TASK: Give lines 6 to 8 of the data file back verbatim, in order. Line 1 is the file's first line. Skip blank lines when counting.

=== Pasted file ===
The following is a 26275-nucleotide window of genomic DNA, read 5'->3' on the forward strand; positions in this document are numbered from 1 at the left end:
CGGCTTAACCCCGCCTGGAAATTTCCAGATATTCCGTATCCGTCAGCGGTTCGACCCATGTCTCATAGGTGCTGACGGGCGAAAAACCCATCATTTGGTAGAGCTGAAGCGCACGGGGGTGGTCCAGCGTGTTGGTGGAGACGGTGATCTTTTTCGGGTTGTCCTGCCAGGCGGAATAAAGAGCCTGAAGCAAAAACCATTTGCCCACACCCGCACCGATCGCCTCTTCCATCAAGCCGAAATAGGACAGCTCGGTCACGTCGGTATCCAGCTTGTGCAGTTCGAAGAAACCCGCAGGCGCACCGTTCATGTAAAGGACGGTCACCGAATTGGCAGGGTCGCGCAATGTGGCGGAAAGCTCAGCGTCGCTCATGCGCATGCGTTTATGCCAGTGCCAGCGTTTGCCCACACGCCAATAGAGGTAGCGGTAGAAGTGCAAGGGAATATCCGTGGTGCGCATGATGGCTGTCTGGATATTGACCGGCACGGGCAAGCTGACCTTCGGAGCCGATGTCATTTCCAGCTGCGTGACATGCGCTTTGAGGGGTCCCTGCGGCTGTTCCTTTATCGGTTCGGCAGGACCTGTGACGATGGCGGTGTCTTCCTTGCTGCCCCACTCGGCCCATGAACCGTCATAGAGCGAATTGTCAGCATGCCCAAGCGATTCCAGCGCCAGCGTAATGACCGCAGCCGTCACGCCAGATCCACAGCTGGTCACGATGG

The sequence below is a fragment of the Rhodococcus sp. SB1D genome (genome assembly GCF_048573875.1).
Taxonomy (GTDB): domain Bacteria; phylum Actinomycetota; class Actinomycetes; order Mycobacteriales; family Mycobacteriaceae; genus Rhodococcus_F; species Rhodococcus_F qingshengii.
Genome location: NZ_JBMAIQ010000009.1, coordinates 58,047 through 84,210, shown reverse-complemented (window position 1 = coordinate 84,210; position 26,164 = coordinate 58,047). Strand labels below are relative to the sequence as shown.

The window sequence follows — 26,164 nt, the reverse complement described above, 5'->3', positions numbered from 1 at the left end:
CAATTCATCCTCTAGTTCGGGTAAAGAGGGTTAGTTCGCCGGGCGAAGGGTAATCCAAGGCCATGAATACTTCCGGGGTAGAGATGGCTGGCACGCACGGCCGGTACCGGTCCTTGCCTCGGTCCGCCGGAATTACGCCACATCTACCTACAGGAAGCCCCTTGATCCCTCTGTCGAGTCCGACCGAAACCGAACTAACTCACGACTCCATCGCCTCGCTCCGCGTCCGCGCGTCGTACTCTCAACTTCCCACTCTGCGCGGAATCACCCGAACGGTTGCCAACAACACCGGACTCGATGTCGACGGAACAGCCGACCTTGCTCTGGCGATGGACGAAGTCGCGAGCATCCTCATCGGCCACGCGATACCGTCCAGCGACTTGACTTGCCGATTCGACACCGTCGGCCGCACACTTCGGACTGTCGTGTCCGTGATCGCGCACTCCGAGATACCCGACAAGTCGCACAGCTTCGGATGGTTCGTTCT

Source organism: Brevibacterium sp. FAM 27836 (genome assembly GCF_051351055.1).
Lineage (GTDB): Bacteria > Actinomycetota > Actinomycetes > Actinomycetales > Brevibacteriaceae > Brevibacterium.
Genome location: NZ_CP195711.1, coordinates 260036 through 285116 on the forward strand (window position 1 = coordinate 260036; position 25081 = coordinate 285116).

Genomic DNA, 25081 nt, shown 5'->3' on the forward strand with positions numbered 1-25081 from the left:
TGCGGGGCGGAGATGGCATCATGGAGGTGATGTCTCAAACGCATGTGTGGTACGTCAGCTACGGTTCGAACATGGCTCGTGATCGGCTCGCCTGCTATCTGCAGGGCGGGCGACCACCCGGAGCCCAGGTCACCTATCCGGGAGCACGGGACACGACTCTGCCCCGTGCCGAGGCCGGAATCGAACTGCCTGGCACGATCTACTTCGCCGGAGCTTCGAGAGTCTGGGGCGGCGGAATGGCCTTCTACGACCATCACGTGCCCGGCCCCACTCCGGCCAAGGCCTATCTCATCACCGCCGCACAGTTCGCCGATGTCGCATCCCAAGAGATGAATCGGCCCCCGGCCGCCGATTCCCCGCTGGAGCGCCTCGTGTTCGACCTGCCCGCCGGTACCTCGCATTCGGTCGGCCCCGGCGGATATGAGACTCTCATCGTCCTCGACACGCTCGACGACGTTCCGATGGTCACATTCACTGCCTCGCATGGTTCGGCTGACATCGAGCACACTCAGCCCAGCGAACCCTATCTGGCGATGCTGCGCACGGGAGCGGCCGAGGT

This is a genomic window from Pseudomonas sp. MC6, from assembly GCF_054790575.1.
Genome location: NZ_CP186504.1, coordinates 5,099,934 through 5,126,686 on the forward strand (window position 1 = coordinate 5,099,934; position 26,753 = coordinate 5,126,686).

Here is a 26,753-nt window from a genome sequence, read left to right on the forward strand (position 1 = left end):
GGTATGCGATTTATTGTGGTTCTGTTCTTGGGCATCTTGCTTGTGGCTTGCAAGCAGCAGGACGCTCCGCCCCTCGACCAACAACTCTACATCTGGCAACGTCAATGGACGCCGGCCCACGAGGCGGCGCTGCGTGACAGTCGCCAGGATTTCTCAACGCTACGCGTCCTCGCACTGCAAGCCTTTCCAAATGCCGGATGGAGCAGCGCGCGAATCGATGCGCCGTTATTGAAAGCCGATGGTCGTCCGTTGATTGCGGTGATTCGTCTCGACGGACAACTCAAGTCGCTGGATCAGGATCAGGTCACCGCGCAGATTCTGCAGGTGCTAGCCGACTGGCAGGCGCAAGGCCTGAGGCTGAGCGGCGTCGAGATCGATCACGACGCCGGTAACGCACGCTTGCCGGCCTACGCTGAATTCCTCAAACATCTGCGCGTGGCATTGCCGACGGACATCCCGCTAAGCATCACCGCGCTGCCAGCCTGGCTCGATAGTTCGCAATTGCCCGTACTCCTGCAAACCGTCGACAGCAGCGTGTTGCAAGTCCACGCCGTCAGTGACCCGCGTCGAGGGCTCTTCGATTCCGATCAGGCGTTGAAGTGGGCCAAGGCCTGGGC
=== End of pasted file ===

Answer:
The window sequence follows — 26,164 nt, the reverse complement described above, 5'->3', positions numbered from 1 at the left end:
CAATTCATCCTCTAGTTCGGGTAAAGAGGGTTAGTTCGCCGGGCGAAGGGTAATCCAAGGCCATGAATACTTCCGGGGTAGAGATGGCTGGCACGCACGGCCGGTACCGGTCCTTGCCTCGGTCCGCCGGAATTACGCCACATCTACCTACAGGAAGCCCCTTGATCCCTCTGTCGAGTCCGACCGAAACCGAACTAACTCACGACTCCATCGCCTCGCTCCGCGTCCGCGCGTCGTACTCTCAACTTCCCACTCTGCGCGGAATCACCCGAACGGTTGCCAACAACACCGGACTCGATGTCGACGGAACAGCCGACCTTGCTCTGGCGATGGACGAAGTCGCGAGCATCCTCATCGGCCACGCGATACCGTCCAGCGACTTGACTTGCCGATTCGACACCGTCGGCCGCACACTTCGGACTGTCGTGTCCGTGATCGCGCACTCCGAGATACCCGACAAGTCGCACAGCTTCGGATGGTTCGTTCT

Source organism: Brevibacterium sp. FAM 27836 (genome assembly GCF_051351055.1).